6. You are the editor of a daily newspaper and you have an impressive college intern who is doing a terrific job covering concerts and interviewing touring musicians. One day you get an email urging you to compare recent stories in The New York Times with the stories written by the intern. You realize the student plagiarized the stories. What would you do?
7. You are the editor of a newspaper that has a strict policy against accepting gifts or favors, from news sources or advertisers or people in the communty. All such offers are to be declined. One day in mid-December, the newsroom receptionist knocks on your office door and tells you a woman wants to talk to you. Standing near the receptionist’s desk is an older woman holding a tray of homemade Christmas cookies. She wants to give you the cookies in appreciation for the coverage of her organization’s work in the community. What would you do?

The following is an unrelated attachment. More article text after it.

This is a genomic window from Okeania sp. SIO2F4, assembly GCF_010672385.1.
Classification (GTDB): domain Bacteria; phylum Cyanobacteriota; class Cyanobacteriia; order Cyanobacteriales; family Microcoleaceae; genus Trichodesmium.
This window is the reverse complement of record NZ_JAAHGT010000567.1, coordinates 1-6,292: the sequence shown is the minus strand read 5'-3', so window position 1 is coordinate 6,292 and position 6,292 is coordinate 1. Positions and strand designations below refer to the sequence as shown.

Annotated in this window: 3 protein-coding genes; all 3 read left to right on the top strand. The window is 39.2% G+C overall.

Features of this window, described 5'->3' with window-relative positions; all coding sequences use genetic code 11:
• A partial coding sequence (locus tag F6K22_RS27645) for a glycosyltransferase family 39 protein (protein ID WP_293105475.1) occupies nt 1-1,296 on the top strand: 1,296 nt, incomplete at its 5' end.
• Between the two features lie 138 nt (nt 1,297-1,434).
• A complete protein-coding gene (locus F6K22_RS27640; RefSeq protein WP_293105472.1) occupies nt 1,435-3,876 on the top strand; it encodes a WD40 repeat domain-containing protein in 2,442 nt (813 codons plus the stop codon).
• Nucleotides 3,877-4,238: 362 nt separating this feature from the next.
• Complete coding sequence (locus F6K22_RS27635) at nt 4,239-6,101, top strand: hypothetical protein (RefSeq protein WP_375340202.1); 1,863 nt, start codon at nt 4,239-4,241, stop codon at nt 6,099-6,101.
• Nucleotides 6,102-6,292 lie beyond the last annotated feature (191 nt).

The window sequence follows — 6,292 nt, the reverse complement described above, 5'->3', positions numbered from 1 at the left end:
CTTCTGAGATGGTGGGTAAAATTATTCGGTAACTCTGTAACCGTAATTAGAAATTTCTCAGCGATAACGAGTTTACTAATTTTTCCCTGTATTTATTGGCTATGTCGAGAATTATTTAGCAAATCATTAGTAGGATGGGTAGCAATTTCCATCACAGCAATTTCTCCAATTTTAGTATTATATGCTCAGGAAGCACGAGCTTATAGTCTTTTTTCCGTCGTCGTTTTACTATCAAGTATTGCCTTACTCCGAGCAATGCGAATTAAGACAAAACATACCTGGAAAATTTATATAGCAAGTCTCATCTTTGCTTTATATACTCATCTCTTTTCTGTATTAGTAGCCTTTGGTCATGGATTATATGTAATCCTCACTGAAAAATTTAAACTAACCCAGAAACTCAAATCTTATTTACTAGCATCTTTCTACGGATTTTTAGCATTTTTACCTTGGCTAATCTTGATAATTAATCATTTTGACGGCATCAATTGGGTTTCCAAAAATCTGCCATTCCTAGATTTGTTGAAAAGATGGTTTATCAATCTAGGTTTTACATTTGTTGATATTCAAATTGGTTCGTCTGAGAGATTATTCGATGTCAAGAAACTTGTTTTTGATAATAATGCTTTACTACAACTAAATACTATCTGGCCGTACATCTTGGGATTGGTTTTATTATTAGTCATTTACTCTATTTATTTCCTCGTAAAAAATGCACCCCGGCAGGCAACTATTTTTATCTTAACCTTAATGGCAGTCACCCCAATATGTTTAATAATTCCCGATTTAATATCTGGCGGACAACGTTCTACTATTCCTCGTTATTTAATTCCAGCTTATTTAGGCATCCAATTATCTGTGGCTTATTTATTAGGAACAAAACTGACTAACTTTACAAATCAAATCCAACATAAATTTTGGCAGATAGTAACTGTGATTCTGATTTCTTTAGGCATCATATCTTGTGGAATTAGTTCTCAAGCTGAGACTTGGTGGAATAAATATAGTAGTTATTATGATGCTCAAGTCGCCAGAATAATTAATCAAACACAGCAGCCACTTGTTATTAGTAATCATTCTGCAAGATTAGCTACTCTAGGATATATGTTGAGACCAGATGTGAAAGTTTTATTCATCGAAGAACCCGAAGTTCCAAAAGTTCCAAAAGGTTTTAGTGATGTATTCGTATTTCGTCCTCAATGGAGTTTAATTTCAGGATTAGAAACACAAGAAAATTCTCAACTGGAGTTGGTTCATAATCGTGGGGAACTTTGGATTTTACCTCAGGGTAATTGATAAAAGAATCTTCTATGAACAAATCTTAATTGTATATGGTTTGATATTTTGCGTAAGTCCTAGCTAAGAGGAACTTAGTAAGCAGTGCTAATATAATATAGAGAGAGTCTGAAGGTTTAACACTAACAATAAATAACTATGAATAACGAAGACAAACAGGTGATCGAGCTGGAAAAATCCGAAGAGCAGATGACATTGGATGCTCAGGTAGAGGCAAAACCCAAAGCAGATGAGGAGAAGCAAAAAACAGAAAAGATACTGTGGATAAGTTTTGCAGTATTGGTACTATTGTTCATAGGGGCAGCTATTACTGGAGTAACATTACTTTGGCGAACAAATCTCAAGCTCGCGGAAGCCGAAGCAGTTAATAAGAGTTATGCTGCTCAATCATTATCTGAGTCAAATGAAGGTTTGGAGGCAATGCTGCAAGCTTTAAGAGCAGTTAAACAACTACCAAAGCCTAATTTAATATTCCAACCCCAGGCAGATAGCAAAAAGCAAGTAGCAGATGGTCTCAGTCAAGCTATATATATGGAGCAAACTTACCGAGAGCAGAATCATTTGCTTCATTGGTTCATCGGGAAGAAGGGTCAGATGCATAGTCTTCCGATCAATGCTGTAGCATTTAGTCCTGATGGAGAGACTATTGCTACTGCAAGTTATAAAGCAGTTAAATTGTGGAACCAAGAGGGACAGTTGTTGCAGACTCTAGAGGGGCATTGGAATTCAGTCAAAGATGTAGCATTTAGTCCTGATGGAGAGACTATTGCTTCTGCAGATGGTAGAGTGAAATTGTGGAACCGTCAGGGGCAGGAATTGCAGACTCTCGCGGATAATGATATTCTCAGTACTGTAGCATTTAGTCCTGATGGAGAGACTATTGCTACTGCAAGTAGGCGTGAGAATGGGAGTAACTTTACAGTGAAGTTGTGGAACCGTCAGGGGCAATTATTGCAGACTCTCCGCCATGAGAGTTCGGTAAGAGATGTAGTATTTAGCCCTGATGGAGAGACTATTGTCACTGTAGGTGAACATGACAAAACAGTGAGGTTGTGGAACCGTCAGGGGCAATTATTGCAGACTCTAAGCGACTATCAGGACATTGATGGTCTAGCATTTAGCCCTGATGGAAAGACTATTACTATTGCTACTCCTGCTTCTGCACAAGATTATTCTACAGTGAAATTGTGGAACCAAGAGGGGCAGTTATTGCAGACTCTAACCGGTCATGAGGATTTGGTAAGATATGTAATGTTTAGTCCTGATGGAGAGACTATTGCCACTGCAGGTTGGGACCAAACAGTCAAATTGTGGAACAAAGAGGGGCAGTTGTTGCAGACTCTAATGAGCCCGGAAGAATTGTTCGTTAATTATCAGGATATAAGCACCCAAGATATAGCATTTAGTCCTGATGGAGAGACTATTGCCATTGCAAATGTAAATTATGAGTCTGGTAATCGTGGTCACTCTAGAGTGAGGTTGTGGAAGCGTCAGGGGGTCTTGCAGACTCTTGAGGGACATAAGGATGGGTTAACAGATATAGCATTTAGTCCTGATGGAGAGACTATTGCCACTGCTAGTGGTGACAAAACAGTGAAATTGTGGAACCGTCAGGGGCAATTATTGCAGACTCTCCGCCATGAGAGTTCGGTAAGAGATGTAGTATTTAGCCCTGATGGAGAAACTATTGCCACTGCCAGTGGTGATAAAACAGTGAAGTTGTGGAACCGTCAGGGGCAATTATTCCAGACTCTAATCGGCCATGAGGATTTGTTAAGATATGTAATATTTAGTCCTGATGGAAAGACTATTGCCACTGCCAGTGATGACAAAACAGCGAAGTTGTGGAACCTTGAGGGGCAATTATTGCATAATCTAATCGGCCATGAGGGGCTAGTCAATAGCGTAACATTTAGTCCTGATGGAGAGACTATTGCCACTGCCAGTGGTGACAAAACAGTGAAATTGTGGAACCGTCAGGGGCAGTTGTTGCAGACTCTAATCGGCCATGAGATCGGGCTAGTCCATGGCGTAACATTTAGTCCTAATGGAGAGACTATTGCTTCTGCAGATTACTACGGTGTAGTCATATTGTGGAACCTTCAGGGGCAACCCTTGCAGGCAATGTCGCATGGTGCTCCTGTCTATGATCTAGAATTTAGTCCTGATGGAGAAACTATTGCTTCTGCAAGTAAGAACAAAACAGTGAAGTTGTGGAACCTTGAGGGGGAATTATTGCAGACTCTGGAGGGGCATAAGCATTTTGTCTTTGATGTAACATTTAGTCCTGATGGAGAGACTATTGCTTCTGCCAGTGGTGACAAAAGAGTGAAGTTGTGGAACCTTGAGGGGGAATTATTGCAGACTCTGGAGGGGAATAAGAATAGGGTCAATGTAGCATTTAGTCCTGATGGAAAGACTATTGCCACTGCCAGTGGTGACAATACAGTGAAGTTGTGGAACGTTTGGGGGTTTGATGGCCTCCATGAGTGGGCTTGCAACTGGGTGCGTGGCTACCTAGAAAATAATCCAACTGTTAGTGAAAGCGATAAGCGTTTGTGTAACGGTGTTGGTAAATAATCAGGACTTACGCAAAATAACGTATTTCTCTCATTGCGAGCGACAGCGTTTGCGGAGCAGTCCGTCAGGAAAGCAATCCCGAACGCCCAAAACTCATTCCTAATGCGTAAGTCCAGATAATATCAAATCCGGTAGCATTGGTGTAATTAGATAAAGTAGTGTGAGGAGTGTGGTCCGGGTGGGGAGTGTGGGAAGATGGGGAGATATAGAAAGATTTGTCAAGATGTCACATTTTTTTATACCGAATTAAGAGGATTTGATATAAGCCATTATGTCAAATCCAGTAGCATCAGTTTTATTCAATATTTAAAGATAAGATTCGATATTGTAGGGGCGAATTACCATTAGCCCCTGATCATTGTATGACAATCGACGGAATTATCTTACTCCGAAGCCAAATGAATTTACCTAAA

1. This topic was discussed during our visit to Colorado Mesa University in Grand Junction on Oct. 1, the day a gunman killed nine people on a community college campus in Roseburg, Ore.
Some of the CMU students criticized the news media for “glorifying” the shooters in these incidents and said the news coverage encourages copycat killings. When asked which news outlets glorify the gunmen, no one could cite an example. But they said using the gunman’s name and photo in stories gives him the noteriety he sought. The students were asked two local news questions: If a similar incident occurred on the CMU campus, would they want to know the identity of the gunman? Would they want to know the gunman’s motive?
Some students said the victims are forgotten while the gunman’s name is used repeatedly in stories. The four-month Aurora theater shooting trial was cited as an example. It was pointed out by one of the editors that many of the news organizations that covered the trial devoted space or time to the victims and their families. And the judge listened to comments by the families during the sentencing phase, and those were reported.
The topic was discussed during subsequent campus visits and the visitation team members emphasized two points: